May 29, 2016

Daniel Romano - Mosey (New West,2016)

Daniel Romano originally played in punk and indie bands growing up in his hometown of Welland, Ontario. He shifted away from punk to a folksy sound in his earlier albums Come Cry With Me and 2015’s If I’ve Only One Time Askin’  but is back to genre-bending on the upcoming Mosey, which releases today on New West Records. Romano writes about a song a day and often records them in his home studio. He self-produced and played nearly every instrument but horns and strings on Mosey. The record is influenced by everything and everyone from Rolling Thunder Revue-era Bob Dylan to Serge Gainsbourg to Lee Hazlewood and Ennio Morricone to Randy Newman and Leonard Cohen.

Daniel RomanoWhatever you think of Daniel Romano, you have to give the guy credit — he’s one artist who’s not afraid of change. After first making his name in the punk band Attack in Black, Romano shifted gears and cut several fine albums with a polished retro-country feel. Now, after 2015’s splendid If I’ve Only One Time Askin’, Romano has taken another detour, and 2016’s Mosey is an engaging exercise in smart pop with a decided ’60s and ’70s slant.
While there’s still a faint twang in Romano’s vocals, the melodies on Mosey sound as if they could have poured out of a portable radio from 1966 to 1975. And while the use of clunky, synthesized horns is a frequent sore spot, most of the time Romano’s arrangements suit the concept very well indeed. From the upbeat Latin accents of “Valerie Leon”and the buzzy jukebox rock of “Toulouse” (with a witty guest vocal from Rachel McAdams) to the organ-driven folk-rock of “Maybe Remember Me” and the soulful lament of “(Gone Is) All But a Quarry of Stone,” Romano has a real gift for clever, effective melodies, and the performances give them plenty of spirit and punch. (Anyone who spent time listening to Canadian radio during the “Can-Con” era will find Romano’s sound here especially resonant.) As a lyricist, Romano is equally witty and heartfelt, plotting the coordinates of heartbreak but not without a wink and a nudge about his own foibles en route.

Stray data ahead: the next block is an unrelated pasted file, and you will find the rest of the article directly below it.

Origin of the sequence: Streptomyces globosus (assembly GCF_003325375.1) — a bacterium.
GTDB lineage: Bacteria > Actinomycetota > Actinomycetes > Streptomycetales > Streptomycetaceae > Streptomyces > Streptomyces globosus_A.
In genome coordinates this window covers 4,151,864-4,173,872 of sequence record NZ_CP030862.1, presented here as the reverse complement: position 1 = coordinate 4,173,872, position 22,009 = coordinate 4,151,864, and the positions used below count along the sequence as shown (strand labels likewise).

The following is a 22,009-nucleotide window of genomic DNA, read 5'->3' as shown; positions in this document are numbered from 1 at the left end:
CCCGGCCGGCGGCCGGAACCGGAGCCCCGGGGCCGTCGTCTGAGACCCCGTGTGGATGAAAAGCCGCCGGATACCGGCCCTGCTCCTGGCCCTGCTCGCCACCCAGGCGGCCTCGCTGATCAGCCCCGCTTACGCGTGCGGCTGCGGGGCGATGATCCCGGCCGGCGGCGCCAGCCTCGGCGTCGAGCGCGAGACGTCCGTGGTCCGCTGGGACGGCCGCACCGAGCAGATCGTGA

Recorded and mixed in mono, Mosey sounds period-appropriate (if a bit murky in spots), and Romano’s vocals work well here, even if his tenor seems a bit better suited to country than rock. The album wraps up with “Dead Medium,” a scrappy and exciting rock & roll tune that sounds thoroughly contemporary and suggests Romano could have another new direction in mind for his next project. With Mosey, Daniel Romano leaves no doubt that he’s got the talent to bring us something worth hearing regardless of the approach he takes, and if the sound of this set is something of a surprise, the quality is certainly consistent with Romano’s best work.
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